Tim Russert interviewed former Secretary of State Colin Powell on Meet the Press today, where Powell said something that I find particularly interesting.
I cannot tell you why in the intelligence community, the people who put out burn notices – meaning, “Don’t trust this source,” – those burn notices never rose to the right level. One of the things that I am most irate about is that I have reason to believe that in the CIA on the nights we were out there until midnight every night putting this presentation together and trying to make it air tight there were people in the room who knew that burn notices had gone out on some of these sources and that was not raised to me or to [former CIA director] Mr. Tenet.
Let’s be clear about this. Colin Powell was preparing for a key speech to justify an American act of aggression against Iraq. Powell was giving this speech because, unlike Bush, Cheney, and others in the Administration, people trusted that Powell would not say anything he did not believe to be true. If Powell was sitting before the United Nations saying that we had reliable intelligence that Hussein had weapons of mass destruction, then we can rest assured that the United States had reliable information.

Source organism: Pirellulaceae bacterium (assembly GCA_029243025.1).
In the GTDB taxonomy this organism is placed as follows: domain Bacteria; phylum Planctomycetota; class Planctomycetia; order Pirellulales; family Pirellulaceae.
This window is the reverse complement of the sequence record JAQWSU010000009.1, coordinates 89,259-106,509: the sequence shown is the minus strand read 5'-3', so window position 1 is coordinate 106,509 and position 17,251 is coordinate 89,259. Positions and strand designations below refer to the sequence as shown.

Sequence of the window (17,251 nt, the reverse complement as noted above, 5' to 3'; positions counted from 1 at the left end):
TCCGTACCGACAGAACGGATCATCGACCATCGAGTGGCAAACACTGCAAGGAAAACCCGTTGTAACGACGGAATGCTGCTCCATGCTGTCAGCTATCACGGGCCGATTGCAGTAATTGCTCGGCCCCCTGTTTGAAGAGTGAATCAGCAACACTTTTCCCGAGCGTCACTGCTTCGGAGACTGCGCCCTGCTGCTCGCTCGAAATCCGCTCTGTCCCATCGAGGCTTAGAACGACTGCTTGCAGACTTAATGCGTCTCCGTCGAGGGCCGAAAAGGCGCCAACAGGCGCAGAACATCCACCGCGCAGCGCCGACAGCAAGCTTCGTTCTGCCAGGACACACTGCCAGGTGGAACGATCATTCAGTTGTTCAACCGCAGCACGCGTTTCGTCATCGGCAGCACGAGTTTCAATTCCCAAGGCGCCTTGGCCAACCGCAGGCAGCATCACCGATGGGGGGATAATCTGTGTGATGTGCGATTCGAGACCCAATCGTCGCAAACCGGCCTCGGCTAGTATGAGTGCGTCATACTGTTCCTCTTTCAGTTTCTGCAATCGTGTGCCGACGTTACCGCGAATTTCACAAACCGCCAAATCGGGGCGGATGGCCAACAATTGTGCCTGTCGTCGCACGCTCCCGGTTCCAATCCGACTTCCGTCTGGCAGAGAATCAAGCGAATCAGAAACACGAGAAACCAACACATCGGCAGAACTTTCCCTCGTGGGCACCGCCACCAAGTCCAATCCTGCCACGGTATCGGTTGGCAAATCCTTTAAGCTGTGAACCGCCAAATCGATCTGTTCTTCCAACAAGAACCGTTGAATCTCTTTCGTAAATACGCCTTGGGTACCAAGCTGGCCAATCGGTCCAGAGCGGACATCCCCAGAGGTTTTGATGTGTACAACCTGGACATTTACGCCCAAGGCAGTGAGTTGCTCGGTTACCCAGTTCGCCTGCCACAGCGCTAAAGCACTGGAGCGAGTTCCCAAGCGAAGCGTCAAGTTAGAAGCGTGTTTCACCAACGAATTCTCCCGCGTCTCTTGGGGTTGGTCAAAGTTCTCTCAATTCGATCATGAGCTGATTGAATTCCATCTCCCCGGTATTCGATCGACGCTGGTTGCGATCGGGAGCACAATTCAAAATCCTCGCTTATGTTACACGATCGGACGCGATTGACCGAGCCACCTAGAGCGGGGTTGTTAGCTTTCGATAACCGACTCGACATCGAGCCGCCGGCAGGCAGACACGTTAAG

True to his role in this (at least, according to Powell’s own testimony) he went over the information carefully and picked only conclusions that had multiple reliable sources. He said, for example, regarding the testimony that Iraq had mobile chemical weapons laboratories, that he had been assured that there were four independent sources confirming this conclusion.
The reason Powell was able to sit before the United Nations and give this false data is because people in the room decided – on their own or under orders from a higher source – not to tell Powell and Tenet that “burn orders” (warnings of a lack of reliability) had gone out on some of these sources.
When Russert asked Powell why he thought that this was the case, Powell answered: